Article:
Animals

LA considers assessing horses’ well-being at pony ride facility

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LOS ANGELES – An animal rights group has accused Los Angeles of ignoring animal welfare laws in Griffith Park Pony Rides, claiming the facility’s horses are overworked, and calling for a citywide ban on commercial pony rides.

“The privilege of riding a pony is animal cruelty disguised as children’s entertainment,” the Los Angeles Animal Alliance said in a statement last week. “Unkind treatment of animals is not in line with Los Angeles values. Los Angeles has passed a fur ban, a bull hook ban, and no wild animals at private parties.”

In response, two city council members want the Department of Recreation and Parks to hire an outside equestrian expert to assess the welfare of the horses used at the popular attraction.

Griffith Park Pony Rides, which has been operating in some form in the park since 1948, features pony rides and a petting zoo. Stephen Weeks, who has owned the company for the past five years, said protests at his facility have resulted in plenty of unhappy customers, with children riding around a corral to screaming protesters.

“We had to return the birthday party money,” Weeks said. “The guests end up crying because these people won’t stop screaming in their faces.”

He said the agents were labeled inappropriate parents because they let their children ride ponies.

“It’s frustrating to go through this,” Weeks said.

The alliance’s founder, Zahra Fahim, said it had recorded a video showing dealers ignoring and mistreating horses at the facility. Fahim claims that the general public does not spend enough time in the barn to see the treatment the horses receive, which is why her group is protesting outside the business.

She said that the protesters who visit the pens do not harass customers.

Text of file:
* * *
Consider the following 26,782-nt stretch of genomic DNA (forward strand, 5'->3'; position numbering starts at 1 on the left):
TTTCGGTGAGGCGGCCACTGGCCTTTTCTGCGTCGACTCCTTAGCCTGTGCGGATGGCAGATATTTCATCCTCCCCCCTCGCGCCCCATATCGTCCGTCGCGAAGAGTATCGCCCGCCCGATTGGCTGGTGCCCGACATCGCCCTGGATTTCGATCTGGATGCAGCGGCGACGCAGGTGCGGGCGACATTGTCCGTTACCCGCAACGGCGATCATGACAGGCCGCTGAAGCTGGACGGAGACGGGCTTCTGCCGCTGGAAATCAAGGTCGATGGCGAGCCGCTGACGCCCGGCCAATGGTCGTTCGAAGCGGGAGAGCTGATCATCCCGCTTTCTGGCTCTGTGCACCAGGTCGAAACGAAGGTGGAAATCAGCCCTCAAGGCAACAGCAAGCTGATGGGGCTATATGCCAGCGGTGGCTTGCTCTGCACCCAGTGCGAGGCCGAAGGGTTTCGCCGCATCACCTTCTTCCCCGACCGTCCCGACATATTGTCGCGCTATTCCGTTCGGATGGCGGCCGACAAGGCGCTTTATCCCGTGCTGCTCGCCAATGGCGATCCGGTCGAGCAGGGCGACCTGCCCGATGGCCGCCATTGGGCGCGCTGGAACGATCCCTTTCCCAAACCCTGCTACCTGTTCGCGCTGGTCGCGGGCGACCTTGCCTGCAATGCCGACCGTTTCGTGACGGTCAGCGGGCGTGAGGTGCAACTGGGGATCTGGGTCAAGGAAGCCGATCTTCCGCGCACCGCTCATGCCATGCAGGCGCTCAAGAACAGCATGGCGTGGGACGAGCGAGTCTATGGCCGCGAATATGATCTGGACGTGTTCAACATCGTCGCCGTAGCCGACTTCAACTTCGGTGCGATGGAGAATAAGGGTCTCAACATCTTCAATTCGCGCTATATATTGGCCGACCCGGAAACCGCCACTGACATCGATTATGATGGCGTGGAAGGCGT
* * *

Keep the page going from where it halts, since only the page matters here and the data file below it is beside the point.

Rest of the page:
In a Facebook post, the group said its outreach efforts are “peaceful, love-based methods” of educating the public about animal rights and child safety.

“We do not allow abuse of parents, children or any member of the public,” the group said. “We believe kindness is the best way to educate the public.”

In a recently submitted proposal, council members Nithya Raman and Paul Kuritz said “it is imperative that the city takes these concerns seriously and considers this an opportunity to reassess what this process will look like if the city decides to continue its work.”

The full council is likely to take over early next year.

Raman and Kurtz asked the Department of Recreation and Parks to report on the third party’s findings on any necessary changes to pony riding to ensure horse welfare and to research how other cities handle the use of horses for recreation.

The report could also address whether the inspection needs to be updated to better assess the health of the horses, according to the movement.

Contacted by phone, Fahim said, “I am grateful that they took this step and took a step in the right direction to do their due diligence and investigate this matter.”

Weeks said he respects the city’s decision to use a third-party expert to evaluate his work if it will stop protests outside the pen. The work is regularly checked by city and county health agencies, along with the USDA.

Weeks said two vets regularly check on the horses, adding that he upgraded the facility several years ago to provide more amenities for the animals, including rotating horses offering tours to guests. Weeks said the vets had allowed all of the horses to work.

“I have nothing to hide about our operations,” he said. “Those people protesting against the pony really don’t know anything about equine science or horse science. They have no idea our process is due to a fundamental difference or they are philosophically opposed to people who ride horses.”

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